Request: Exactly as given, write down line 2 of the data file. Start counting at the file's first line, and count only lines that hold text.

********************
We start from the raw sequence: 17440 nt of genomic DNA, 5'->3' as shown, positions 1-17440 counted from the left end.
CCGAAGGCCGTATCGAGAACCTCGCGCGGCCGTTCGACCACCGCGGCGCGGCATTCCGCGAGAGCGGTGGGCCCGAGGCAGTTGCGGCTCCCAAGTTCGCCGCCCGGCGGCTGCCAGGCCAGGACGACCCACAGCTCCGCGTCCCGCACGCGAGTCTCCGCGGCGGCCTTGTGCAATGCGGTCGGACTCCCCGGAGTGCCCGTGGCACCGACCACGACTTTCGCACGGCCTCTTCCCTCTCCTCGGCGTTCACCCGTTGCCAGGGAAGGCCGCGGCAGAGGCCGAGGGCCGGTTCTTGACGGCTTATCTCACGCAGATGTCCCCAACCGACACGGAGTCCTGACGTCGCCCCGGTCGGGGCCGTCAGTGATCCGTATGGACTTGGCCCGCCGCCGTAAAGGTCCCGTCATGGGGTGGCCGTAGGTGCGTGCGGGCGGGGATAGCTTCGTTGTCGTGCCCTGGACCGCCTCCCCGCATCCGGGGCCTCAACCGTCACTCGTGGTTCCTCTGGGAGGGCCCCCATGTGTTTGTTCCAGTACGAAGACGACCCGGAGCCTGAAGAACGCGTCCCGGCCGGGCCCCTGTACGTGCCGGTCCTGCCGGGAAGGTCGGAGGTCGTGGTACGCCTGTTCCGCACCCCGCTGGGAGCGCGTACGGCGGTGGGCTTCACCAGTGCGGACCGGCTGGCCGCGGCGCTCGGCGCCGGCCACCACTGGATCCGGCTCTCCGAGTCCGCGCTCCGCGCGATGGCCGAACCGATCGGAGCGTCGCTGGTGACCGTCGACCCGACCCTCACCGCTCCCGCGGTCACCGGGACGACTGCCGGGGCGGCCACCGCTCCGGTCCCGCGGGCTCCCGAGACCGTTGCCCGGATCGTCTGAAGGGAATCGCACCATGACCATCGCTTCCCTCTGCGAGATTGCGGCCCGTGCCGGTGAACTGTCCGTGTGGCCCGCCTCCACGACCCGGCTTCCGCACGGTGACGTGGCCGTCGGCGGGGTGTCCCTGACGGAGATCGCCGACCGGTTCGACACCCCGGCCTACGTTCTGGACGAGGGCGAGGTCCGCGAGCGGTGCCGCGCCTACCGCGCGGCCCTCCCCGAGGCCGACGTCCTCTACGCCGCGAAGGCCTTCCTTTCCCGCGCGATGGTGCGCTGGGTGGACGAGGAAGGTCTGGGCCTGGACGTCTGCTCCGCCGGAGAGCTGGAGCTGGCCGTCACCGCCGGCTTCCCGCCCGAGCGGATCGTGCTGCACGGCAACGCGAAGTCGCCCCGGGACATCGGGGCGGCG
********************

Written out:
CCGAAGGCCGTATCGAGAACCTCGCGCGGCCGTTCGACCACCGCGGCGCGGCATTCCGCGAGAGCGGTGGGCCCGAGGCAGTTGCGGCTCCCAAGTTCGCCGCCCGGCGGCTGCCAGGCCAGGACGACCCACAGCTCCGCGTCCCGCACGCGAGTCTCCGCGGCGGCCTTGTGCAATGCGGTCGGACTCCCCGGAGTGCCCGTGGCACCGACCACGACTTTCGCACGGCCTCTTCCCTCTCCTCGGCGTTCACCCGTTGCCAGGGAAGGCCGCGGCAGAGGCCGAGGGCCGGTTCTTGACGGCTTATCTCACGCAGATGTCCCCAACCGACACGGAGTCCTGACGTCGCCCCGGTCGGGGCCGTCAGTGATCCGTATGGACTTGGCCCGCCGCCGTAAAGGTCCCGTCATGGGGTGGCCGTAGGTGCGTGCGGGCGGGGATAGCTTCGTTGTCGTGCCCTGGACCGCCTCCCCGCATCCGGGGCCTCAACCGTCACTCGTGGTTCCTCTGGGAGGGCCCCCATGTGTTTGTTCCAGTACGAAGACGACCCGGAGCCTGAAGAACGCGTCCCGGCCGGGCCCCTGTACGTGCCGGTCCTGCCGGGAAGGTCGGAGGTCGTGGTACGCCTGTTCCGCACCCCGCTGGGAGCGCGTACGGCGGTGGGCTTCACCAGTGCGGACCGGCTGGCCGCGGCGCTCGGCGCCGGCCACCACTGGATCCGGCTCTCCGAGTCCGCGCTCCGCGCGATGGCCGAACCGATCGGAGCGTCGCTGGTGACCGTCGACCCGACCCTCACCGCTCCCGCGGTCACCGGGACGACTGCCGGGGCGGCCACCGCTCCGGTCCCGCGGGCTCCCGAGACCGTTGCCCGGATCGTCTGAAGGGAATCGCACCATGACCATCGCTTCCCTCTGCGAGATTGCGGCCCGTGCCGGTGAACTGTCCGTGTGGCCCGCCTCCACGACCCGGCTTCCGCACGGTGACGTGGCCGTCGGCGGGGTGTCCCTGACGGAGATCGCCGACCGGTTCGACACCCCGGCCTACGTTCTGGACGAGGGCGAGGTCCGCGAGCGGTGCCGCGCCTACCGCGCGGCCCTCCCCGAGGCCGACGTCCTCTACGCCGCGAAGGCCTTCCTTTCCCGCGCGATGGTGCGCTGGGTGGACGAGGAAGGTCTGGGCCTGGACGTCTGCTCCGCCGGAGAGCTGGAGCTGGCCGTCACCGCCGGCTTCCCGCCCGAGCGGATCGTGCTGCACGGCAACGCGAAGTCGCCCCGGGACATCGGGGCGGCG